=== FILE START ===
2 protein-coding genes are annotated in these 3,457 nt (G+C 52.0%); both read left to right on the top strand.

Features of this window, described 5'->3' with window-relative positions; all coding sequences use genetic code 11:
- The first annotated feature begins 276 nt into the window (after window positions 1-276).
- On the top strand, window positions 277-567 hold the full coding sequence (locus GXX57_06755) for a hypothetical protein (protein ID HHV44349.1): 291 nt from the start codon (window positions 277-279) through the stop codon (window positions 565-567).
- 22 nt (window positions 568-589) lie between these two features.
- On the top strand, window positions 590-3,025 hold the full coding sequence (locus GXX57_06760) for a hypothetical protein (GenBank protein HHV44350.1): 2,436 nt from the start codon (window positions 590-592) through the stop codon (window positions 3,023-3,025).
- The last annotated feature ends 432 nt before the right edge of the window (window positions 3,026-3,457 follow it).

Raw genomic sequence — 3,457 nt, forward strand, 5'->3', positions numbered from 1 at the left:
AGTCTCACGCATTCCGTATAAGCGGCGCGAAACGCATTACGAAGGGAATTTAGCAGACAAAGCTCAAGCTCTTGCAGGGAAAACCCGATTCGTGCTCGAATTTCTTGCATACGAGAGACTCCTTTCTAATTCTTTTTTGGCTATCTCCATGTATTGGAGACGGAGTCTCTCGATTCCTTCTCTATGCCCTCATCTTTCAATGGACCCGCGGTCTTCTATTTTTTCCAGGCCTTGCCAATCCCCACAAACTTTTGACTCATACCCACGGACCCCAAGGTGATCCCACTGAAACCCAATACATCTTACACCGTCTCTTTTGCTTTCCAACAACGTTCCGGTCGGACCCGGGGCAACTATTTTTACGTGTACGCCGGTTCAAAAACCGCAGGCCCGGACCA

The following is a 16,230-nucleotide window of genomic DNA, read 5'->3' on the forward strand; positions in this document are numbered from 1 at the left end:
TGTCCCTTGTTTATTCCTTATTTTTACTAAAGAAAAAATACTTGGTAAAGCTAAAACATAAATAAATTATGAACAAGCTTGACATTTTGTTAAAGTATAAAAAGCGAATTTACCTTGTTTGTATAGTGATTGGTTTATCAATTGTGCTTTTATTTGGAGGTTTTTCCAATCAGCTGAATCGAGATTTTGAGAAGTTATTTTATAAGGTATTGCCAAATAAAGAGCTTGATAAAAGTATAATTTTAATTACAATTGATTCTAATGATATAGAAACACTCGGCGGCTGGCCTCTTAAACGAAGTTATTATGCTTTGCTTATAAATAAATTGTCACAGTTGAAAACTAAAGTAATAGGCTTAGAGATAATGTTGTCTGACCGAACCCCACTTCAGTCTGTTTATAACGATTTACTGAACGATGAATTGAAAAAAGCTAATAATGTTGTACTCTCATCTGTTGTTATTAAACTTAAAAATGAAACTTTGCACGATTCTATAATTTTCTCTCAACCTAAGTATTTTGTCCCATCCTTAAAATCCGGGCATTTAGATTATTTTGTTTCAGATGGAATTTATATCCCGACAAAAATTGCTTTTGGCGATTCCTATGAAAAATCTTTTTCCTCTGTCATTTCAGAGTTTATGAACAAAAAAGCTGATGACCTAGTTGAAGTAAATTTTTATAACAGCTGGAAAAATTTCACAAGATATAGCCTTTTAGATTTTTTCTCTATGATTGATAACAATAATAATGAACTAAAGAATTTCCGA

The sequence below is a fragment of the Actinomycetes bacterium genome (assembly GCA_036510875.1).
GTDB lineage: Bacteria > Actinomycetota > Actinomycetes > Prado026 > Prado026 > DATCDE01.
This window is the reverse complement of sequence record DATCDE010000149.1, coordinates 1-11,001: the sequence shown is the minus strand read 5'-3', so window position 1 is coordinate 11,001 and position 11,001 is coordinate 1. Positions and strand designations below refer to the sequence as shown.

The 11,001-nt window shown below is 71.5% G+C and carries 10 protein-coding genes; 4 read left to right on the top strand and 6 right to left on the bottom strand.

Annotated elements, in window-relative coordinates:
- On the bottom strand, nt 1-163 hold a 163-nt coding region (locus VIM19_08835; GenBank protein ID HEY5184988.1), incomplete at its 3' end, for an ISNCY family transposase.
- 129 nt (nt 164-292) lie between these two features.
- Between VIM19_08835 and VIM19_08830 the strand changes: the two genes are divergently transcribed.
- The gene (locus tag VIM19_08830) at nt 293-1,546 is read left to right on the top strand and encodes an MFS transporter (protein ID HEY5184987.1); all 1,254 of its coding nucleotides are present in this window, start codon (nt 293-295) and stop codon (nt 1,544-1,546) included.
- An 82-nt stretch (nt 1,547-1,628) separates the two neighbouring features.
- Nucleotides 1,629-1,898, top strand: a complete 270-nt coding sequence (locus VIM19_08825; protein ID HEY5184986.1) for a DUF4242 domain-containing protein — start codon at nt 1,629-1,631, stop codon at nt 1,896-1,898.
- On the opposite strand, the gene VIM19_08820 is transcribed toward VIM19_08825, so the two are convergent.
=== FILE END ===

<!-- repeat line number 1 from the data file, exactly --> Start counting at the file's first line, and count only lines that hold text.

2 protein-coding genes are annotated in these 3,457 nt (G+C 52.0%); both read left to right on the top strand.